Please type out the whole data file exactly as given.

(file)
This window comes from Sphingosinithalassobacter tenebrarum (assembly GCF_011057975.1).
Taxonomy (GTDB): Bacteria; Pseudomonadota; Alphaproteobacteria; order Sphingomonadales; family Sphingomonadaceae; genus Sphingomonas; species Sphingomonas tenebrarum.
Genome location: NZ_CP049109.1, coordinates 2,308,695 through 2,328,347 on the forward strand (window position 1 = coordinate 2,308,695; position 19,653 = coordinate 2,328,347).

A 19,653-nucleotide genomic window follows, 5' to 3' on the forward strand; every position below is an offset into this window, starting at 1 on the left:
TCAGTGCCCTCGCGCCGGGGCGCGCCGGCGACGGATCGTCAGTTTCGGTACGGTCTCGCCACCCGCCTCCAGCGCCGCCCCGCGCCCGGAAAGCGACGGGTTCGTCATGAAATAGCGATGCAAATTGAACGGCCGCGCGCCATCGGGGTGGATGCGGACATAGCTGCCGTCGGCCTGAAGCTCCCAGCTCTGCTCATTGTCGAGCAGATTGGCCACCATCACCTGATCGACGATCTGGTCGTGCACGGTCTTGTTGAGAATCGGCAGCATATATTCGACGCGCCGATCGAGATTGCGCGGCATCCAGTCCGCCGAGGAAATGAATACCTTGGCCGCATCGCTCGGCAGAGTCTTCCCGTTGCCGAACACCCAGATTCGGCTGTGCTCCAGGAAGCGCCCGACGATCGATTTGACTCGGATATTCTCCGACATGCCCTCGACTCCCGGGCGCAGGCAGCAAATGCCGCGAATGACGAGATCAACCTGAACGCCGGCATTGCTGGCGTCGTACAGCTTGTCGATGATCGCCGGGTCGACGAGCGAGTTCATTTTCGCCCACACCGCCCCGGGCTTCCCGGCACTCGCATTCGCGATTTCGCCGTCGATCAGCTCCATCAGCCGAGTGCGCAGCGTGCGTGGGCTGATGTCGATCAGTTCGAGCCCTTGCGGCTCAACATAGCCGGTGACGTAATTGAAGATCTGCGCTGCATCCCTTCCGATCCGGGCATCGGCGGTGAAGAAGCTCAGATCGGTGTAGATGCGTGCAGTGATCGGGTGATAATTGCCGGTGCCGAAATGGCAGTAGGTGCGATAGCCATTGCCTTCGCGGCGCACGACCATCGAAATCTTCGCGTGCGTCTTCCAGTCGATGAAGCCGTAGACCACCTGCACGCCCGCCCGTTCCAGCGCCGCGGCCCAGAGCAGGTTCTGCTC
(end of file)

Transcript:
This window comes from Sphingosinithalassobacter tenebrarum (assembly GCF_011057975.1).
Taxonomy (GTDB): Bacteria; Pseudomonadota; Alphaproteobacteria; order Sphingomonadales; family Sphingomonadaceae; genus Sphingomonas; species Sphingomonas tenebrarum.
Genome location: NZ_CP049109.1, coordinates 2,308,695 through 2,328,347 on the forward strand (window position 1 = coordinate 2,308,695; position 19,653 = coordinate 2,328,347).

A 19,653-nucleotide genomic window follows, 5' to 3' on the forward strand; every position below is an offset into this window, starting at 1 on the left:
TCAGTGCCCTCGCGCCGGGGCGCGCCGGCGACGGATCGTCAGTTTCGGTACGGTCTCGCCACCCGCCTCCAGCGCCGCCCCGCGCCCGGAAAGCGACGGGTTCGTCATGAAATAGCGATGCAAATTGAACGGCCGCGCGCCATCGGGGTGGATGCGGACATAGCTGCCGTCGGCCTGAAGCTCCCAGCTCTGCTCATTGTCGAGCAGATTGGCCACCATCACCTGATCGACGATCTGGTCGTGCACGGTCTTGTTGAGAATCGGCAGCATATATTCGACGCGCCGATCGAGATTGCGCGGCATCCAGTCCGCCGAGGAAATGAATACCTTGGCCGCATCGCTCGGCAGAGTCTTCCCGTTGCCGAACACCCAGATTCGGCTGTGCTCCAGGAAGCGCCCGACGATCGATTTGACTCGGATATTCTCCGACATGCCCTCGACTCCCGGGCGCAGGCAGCAAATGCCGCGAATGACGAGATCAACCTGAACGCCGGCATTGCTGGCGTCGTACAGCTTGTCGATGATCGCCGGGTCGACGAGCGAGTTCATTTTCGCCCACACCGCCCCGGGCTTCCCGGCACTCGCATTCGCGATTTCGCCGTCGATCAGCTCCATCAGCCGAGTGCGCAGCGTGCGTGGGCTGATGTCGATCAGTTCGAGCCCTTGCGGCTCAACATAGCCGGTGACGTAATTGAAGATCTGCGCTGCATCCCTTCCGATCCGGGCATCGGCGGTGAAGAAGCTCAGATCGGTGTAGATGCGTGCAGTGATCGGGTGATAATTGCCGGTGCCGAAATGGCAGTAGGTGCGATAGCCATTGCCTTCGCGGCGCACGACCATCGAAATCTTCGCGTGCGTCTTCCAGTCGATGAAGCCGTAGACCACCTGCACGCCCGCCCGTTCCAGCGCCGCGGCCCAGAGCAGGTTCTGCTC